Power to low-power
by Ansgar Schlautmann, Max-Christian Rath, Tobias Aebi
Low-power wide-area networks as enabler for smart ecosystems

As of today, smart ecosystems are limited to reaching their full potential based on the underlying connectivity technologies, such as fiber, cellular and Wi-Fi. Due to their insufficient capabilities with respect to high energy consumption, cost of network roll-out and (hardware) investments, many important use cases (such as tracking, parking and lighting) are economically difficult to realize. Recently, a new alternative has seen the light of day, namely low-power, wide-area (LPWAN) technologies. In this viewpoint, we will present some of the emerging standards and examples in which LPWAN as the connectivity enabler can create significant benefits.

Smart ecosystems demand an underlying connectivity technology that precisely fits their needs

Smart ecosystems such as smart cities are developing into an important cornerstone in the “digital society” and have become a global phenomenon. It is estimated that the number of connected devices related to smart cities will represent approximately 20 to 30 percent of total Internet of Things (IoT) connections (Gartner, 2016). Typical use cases include garbage containers, parking spaces and light posts, and will reach across multiple “verticals” in a smart ecosystem. These particular IoT applications contributing to make an ecosystem “smart” do not consume a lot of data per transmission – usually only a couple of bytes – and only require near real-time communication.



Additional requirements for such use cases usually include a long battery life to minimize maintenance cost. This is because sensors might be placed in remote or hostile areas, making replacement challenging – for example, sensors embedded into the tarmac of roads. Moreover, a low-cost infrastructure is paramount to make these smart ecosystem use cases economically viable. Furthermore, secure communication must be guaranteed in order to meet the highest security standards. Lastly, the sheer number of connections sending only small amounts of data requires a scalable and efficient network technology that does not compromise or overload the existing public infrastructure (e.g. mobile networks).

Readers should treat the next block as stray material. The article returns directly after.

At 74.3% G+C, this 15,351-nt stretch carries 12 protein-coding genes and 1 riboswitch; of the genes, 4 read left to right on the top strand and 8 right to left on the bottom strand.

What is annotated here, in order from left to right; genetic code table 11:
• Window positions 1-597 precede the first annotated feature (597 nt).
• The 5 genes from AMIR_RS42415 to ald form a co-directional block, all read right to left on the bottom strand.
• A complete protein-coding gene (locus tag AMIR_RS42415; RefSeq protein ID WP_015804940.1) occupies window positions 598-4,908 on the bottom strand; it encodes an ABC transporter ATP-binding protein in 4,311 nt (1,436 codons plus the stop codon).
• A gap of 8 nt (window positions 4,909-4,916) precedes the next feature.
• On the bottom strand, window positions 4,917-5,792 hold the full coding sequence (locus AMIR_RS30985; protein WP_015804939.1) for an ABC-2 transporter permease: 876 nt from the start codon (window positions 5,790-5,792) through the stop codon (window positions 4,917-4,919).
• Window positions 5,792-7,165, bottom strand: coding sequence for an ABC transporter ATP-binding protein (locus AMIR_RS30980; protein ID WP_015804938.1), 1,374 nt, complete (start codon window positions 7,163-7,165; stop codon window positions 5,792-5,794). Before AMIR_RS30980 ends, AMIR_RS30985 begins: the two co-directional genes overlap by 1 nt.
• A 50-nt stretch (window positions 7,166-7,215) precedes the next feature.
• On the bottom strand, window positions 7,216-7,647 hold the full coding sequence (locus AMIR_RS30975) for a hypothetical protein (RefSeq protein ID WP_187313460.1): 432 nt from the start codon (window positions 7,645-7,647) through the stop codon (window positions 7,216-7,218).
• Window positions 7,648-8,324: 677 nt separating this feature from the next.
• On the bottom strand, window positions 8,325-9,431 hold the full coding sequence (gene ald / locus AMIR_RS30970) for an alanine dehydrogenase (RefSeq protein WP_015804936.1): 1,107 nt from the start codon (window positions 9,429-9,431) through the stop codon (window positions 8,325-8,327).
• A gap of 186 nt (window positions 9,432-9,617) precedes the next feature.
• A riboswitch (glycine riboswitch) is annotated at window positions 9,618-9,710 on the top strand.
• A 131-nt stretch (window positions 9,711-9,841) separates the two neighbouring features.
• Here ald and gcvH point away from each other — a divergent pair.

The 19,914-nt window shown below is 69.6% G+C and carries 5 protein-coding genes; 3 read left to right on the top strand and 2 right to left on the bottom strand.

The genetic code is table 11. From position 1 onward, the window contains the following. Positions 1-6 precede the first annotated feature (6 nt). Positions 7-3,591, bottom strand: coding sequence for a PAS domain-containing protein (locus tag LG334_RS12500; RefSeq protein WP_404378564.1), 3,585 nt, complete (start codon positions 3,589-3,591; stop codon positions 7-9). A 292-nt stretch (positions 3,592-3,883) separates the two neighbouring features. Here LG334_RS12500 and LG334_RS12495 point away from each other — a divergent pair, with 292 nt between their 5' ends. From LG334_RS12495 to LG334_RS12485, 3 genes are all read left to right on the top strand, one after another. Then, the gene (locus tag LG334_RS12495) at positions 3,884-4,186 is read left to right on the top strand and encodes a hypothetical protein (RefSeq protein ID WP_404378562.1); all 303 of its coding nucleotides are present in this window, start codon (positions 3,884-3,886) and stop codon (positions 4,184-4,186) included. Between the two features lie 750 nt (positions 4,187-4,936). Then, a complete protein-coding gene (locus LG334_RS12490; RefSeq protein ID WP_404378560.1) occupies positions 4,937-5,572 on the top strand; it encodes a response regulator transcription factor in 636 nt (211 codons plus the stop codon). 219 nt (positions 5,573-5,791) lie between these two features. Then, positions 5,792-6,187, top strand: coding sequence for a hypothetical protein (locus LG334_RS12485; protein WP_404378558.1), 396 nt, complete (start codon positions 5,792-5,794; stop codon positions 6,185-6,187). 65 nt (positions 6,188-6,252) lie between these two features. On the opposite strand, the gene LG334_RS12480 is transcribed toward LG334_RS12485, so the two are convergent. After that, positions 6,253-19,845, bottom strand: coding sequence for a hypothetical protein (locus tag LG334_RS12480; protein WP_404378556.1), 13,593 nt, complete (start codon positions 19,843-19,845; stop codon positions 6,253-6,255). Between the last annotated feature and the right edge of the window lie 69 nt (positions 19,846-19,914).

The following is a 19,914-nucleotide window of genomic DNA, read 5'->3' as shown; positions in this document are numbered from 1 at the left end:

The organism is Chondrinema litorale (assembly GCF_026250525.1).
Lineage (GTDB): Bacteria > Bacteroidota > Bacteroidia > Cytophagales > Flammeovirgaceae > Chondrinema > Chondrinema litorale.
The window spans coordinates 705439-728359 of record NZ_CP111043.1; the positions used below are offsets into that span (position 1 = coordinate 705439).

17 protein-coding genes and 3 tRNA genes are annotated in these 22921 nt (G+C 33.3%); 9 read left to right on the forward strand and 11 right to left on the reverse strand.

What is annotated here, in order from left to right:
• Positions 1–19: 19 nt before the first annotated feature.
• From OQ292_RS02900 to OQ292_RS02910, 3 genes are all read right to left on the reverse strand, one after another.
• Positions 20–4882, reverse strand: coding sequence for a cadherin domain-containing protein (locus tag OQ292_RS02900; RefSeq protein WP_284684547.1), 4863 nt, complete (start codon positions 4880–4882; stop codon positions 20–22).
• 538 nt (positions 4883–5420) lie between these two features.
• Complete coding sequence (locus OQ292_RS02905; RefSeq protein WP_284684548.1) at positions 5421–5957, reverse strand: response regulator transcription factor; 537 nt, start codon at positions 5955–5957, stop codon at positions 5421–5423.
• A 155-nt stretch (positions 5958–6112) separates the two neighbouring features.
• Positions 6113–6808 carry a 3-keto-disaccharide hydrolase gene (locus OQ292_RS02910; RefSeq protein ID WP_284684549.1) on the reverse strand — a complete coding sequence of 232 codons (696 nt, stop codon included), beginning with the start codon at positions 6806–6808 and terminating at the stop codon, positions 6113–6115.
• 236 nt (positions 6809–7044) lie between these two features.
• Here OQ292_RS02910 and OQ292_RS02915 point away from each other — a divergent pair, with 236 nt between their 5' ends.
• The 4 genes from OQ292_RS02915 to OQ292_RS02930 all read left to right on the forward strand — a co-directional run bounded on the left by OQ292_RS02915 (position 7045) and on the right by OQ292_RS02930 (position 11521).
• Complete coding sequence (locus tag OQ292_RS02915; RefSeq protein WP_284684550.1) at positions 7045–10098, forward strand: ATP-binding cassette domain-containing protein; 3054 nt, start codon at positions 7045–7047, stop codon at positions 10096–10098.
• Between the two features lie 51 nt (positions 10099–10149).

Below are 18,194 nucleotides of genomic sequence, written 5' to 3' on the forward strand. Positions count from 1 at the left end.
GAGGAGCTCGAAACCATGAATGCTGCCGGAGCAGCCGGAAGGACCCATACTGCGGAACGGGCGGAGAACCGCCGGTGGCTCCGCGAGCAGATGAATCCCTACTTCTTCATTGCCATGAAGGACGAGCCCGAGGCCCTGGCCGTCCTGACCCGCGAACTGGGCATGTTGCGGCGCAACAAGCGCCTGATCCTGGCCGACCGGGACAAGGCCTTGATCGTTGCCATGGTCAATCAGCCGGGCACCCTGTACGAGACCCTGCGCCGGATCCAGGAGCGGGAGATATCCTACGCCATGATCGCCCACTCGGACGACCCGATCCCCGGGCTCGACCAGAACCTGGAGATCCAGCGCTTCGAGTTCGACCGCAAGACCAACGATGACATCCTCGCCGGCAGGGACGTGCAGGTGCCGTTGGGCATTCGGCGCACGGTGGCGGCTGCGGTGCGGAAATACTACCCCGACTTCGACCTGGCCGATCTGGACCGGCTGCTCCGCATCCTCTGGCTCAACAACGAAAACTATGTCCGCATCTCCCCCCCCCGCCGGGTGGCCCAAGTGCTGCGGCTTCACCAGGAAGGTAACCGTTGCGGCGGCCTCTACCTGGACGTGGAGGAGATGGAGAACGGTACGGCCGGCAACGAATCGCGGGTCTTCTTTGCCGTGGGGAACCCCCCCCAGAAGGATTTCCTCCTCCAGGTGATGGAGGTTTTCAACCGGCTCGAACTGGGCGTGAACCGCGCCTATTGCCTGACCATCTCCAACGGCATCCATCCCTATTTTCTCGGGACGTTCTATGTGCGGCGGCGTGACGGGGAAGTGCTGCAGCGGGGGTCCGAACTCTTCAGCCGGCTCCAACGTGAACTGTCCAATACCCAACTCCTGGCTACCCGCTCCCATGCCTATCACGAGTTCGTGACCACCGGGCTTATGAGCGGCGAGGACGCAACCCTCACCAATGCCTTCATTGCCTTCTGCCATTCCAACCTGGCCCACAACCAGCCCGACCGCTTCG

The available technology solutions are diverse and target different use cases

Over the last decades, a variety of alternative network technologies have emerged. These are mostly deployed by the classical telecom-operator community, but have also partly allowed institutions, infrastructure companies, utilities and other private companies to deploy their own (private) networks.

The most prominent wireless technology in this context is probably classical cellular, including 2G, 3G and 4G, which is widely deployed and reliable. Typical smart ecosystem use cases suited for cellular include smart-grid management, medical wearables and video surveillance applications.

However, operating and maintenance costs are considerable. In addition, complex protocols have a negative impact on energy consumption, resulting in low battery life – hence low autonomy.

Short-range wireless technologies, such as wi-fi, Bluetooth and near-field communication (NFC), are great for small distances. In the smart-ecosystem context, the latter fits contactless payment, for example, purchasing and validating tickets for public transport services using NFC-equipped mobile phones, and Bluetooth beacons monitoring traffic and road construction projects. However, those technologies are only capable of communicating for a couple of meters at maximum without being amplified. Therefore, deploying a large-scale network would be too expensive and difficult to manage because of the numerous required gateways. These shortcomings, along with constraints on battery life, will limit the usability of such technologies in the smart-ecosystem context.



In the other extreme, satellites offer ubiquitous coverage but are usually not suited to serve smart ecosystem use cases as the connectivity is comparably expensive, requires line-of-sight and has limitations in handling the vast amount of possible connections in the IoT ecosystem.

LPWA technologies, such as LoRaWAN, ultra-narrow band (UNB) and narrow-band IoT (NB-IoT) can provide a remedy and precisely address the needs of low-power, low-cost smart ecosystem applications. As a result, LPWA is expected to grow by an annual average of more than 70 percent through 2020, as Figure above shows, which puts the different IoT technologies in perspective.